Damping for Airbags

When simulating airbag deployment, using the classical uniform-pressure (CONTROL VOLUME) or non-uniform-pressure (ALE, Particle), users frequently encounter oscillations. These oscillations are generally categorized as local and global. To reduce both forms of oscillations, LS-DYNA provides two types of damping that are briefly discussed here.

1. Mass-Weighted-Damping
The parameter MWD in *AIRBAG_{OPTION} keyword provides a means to introduce Mass-Weighted-Damping that is applied to the airbag nodes that make up the airbag. By default, no damping is associated with the airbag nodes. When MWD is nonzero, LS-DYNA determines a nodal damping force that is based on the relative bag velocity, mass, and the MWD parameter. This damping force is computed every cycle and is applied to each node that belongs to the airbag. The bag velocity is defined as the mass-weighted average velocity (see figure below) and the MWD parameter is based on Alembert’s principle. As it can be seen in the figure, MWD can be thought of as being equivalent to a some fraction of the inverse of the global simulation timestep and its value is usually based on the amount of oscillations observed in the model. The best value of MWD is one that critically damps the oscillations and can be computed based on the lowest natural frequency (2*Lowest_Frequency). Since the oscillations are observed usually in the fully-deployed state, estimating its lowest natural frequency requires an intermittent eigenvalue extraction. Intermittent eigenvalues can be extracted by first deploying the airbag using traditional Explicit solution and then switching “intermittently” to Implicit solution method to extract the necessary eigenvalues/eigenvectors at any user-defined time which in this case could correspond to the fully deployed state. Intermittent eigenvalues can be invoked using IMGLAG parameter in *CONTROL_IMPLICIT_GENERAL (see the post Intermittent Eigenvalue Extration). If intermittent eigenvalue extraction is not possible, then a good number is roughly 0.01-0.1% of the inverse of the global timestep. Mass based damping affects rigid body motion and is effective for low frequency noise. It must be noted that MWD is unit dependent (1/Time_Unit).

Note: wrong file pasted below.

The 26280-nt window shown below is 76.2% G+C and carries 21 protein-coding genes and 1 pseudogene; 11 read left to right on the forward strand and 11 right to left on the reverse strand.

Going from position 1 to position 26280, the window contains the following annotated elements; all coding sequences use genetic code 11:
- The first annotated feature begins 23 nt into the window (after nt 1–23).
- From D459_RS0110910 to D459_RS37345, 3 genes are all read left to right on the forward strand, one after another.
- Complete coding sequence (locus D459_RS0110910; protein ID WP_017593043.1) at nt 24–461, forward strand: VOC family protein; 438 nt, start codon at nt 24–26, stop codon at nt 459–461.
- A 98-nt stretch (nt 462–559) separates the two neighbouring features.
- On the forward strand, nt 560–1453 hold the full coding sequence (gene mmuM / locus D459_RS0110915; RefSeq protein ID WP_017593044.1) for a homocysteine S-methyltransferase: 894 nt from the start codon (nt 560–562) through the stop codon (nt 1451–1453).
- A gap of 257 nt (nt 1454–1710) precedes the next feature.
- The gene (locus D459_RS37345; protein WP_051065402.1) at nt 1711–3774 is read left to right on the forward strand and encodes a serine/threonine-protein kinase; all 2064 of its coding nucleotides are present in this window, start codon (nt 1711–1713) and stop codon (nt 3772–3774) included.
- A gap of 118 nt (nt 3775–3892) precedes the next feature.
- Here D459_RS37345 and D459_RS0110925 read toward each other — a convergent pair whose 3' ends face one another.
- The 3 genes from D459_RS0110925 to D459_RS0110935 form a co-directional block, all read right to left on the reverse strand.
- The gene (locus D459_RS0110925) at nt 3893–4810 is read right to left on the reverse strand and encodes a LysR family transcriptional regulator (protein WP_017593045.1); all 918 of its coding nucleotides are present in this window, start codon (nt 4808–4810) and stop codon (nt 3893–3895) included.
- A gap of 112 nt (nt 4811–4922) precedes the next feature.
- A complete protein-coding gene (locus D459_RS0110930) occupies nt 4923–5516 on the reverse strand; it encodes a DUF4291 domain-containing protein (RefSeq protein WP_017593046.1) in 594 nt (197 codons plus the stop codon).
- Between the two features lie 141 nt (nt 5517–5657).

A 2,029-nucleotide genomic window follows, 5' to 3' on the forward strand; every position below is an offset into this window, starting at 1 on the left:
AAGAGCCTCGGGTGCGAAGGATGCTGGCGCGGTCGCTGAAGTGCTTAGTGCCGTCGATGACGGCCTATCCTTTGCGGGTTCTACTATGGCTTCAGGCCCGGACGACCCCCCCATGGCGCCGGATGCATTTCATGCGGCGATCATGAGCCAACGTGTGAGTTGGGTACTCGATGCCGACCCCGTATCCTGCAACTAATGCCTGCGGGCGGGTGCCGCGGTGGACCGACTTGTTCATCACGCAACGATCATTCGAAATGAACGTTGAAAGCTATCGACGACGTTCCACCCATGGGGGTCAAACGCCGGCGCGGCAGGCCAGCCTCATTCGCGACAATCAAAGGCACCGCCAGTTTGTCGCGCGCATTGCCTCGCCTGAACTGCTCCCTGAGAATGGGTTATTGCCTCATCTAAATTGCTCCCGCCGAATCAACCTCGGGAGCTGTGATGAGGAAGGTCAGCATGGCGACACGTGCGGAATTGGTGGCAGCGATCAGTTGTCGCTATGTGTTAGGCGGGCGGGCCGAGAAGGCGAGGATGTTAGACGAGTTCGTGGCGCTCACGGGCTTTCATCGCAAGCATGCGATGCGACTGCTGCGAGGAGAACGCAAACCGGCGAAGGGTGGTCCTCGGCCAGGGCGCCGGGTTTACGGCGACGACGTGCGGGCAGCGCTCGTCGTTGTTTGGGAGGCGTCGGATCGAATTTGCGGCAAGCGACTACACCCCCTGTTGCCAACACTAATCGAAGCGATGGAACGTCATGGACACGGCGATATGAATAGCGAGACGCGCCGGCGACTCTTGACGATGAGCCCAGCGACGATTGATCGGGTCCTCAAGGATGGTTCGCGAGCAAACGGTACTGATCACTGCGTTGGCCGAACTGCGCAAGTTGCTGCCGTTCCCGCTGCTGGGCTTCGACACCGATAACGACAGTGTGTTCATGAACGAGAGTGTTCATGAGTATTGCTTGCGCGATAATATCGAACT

(Click image to enlarge)

2. Stiffness Damping
In addition to the mass-weighted damping described above, stiffness based damping can be applied to each element of the airbag material using the DAMP parameter if the airbag material is modeled using *MAT_FABRIC material model. A default value of 0.05 (which is equivalent to 5% critical damping) is used by LS-DYNA. Stiffness based damping are orthogonal to rigid body motion (do not affect rigid body motion) and is effective in high-frequency oscillations. In some instances values larger than the default value of 5% may be necessary depending on the problem in which case a lower timestep may be necessary.

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